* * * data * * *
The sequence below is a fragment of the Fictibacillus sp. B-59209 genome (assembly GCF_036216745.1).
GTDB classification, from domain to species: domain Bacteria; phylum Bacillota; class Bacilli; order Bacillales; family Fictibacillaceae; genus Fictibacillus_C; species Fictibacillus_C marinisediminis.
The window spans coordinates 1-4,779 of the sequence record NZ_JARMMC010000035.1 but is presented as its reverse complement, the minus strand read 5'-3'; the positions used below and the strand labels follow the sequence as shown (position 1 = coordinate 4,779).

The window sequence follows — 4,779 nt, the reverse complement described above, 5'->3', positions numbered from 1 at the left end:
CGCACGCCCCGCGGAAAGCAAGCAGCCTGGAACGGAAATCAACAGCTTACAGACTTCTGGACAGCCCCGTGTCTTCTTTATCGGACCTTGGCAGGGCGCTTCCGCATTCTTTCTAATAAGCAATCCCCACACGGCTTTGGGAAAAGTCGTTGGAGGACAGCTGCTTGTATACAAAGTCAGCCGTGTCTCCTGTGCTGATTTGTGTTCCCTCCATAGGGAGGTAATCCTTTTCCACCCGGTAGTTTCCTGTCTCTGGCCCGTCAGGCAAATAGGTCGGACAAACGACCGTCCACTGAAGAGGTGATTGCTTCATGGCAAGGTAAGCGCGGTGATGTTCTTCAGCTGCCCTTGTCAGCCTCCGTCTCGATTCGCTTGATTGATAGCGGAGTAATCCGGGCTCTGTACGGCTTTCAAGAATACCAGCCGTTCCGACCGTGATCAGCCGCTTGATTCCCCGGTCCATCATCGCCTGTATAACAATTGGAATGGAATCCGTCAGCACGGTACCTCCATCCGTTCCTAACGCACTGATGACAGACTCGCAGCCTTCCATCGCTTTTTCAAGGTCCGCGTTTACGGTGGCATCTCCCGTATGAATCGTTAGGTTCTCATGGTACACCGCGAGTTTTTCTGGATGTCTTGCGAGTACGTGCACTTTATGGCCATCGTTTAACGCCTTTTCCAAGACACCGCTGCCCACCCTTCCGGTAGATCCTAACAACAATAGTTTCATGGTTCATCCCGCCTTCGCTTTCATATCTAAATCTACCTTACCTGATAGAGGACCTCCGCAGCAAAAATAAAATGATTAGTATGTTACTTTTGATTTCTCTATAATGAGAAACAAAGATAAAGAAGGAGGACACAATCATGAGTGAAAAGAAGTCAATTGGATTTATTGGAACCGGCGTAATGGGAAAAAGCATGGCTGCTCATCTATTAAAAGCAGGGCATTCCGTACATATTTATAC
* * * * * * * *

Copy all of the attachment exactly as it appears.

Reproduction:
The sequence below is a fragment of the Fictibacillus sp. B-59209 genome (assembly GCF_036216745.1).
GTDB classification, from domain to species: domain Bacteria; phylum Bacillota; class Bacilli; order Bacillales; family Fictibacillaceae; genus Fictibacillus_C; species Fictibacillus_C marinisediminis.
The window spans coordinates 1-4,779 of the sequence record NZ_JARMMC010000035.1 but is presented as its reverse complement, the minus strand read 5'-3'; the positions used below and the strand labels follow the sequence as shown (position 1 = coordinate 4,779).

The window sequence follows — 4,779 nt, the reverse complement described above, 5'->3', positions numbered from 1 at the left end:
CGCACGCCCCGCGGAAAGCAAGCAGCCTGGAACGGAAATCAACAGCTTACAGACTTCTGGACAGCCCCGTGTCTTCTTTATCGGACCTTGGCAGGGCGCTTCCGCATTCTTTCTAATAAGCAATCCCCACACGGCTTTGGGAAAAGTCGTTGGAGGACAGCTGCTTGTATACAAAGTCAGCCGTGTCTCCTGTGCTGATTTGTGTTCCCTCCATAGGGAGGTAATCCTTTTCCACCCGGTAGTTTCCTGTCTCTGGCCCGTCAGGCAAATAGGTCGGACAAACGACCGTCCACTGAAGAGGTGATTGCTTCATGGCAAGGTAAGCGCGGTGATGTTCTTCAGCTGCCCTTGTCAGCCTCCGTCTCGATTCGCTTGATTGATAGCGGAGTAATCCGGGCTCTGTACGGCTTTCAAGAATACCAGCCGTTCCGACCGTGATCAGCCGCTTGATTCCCCGGTCCATCATCGCCTGTATAACAATTGGAATGGAATCCGTCAGCACGGTACCTCCATCCGTTCCTAACGCACTGATGACAGACTCGCAGCCTTCCATCGCTTTTTCAAGGTCCGCGTTTACGGTGGCATCTCCCGTATGAATCGTTAGGTTCTCATGGTACACCGCGAGTTTTTCTGGATGTCTTGCGAGTACGTGCACTTTATGGCCATCGTTTAACGCCTTTTCCAAGACACCGCTGCCCACCCTTCCGGTAGATCCTAACAACAATAGTTTCATGGTTCATCCCGCCTTCGCTTTCATATCTAAATCTACCTTACCTGATAGAGGACCTCCGCAGCAAAAATAAAATGATTAGTATGTTACTTTTGATTTCTCTATAATGAGAAACAAAGATAAAGAAGGAGGACACAATCATGAGTGAAAAGAAGTCAATTGGATTTATTGGAACCGGCGTAATGGGAAAAAGCATGGCTGCTCATCTATTAAAAGCAGGGCATTCCGTACATATTTATAC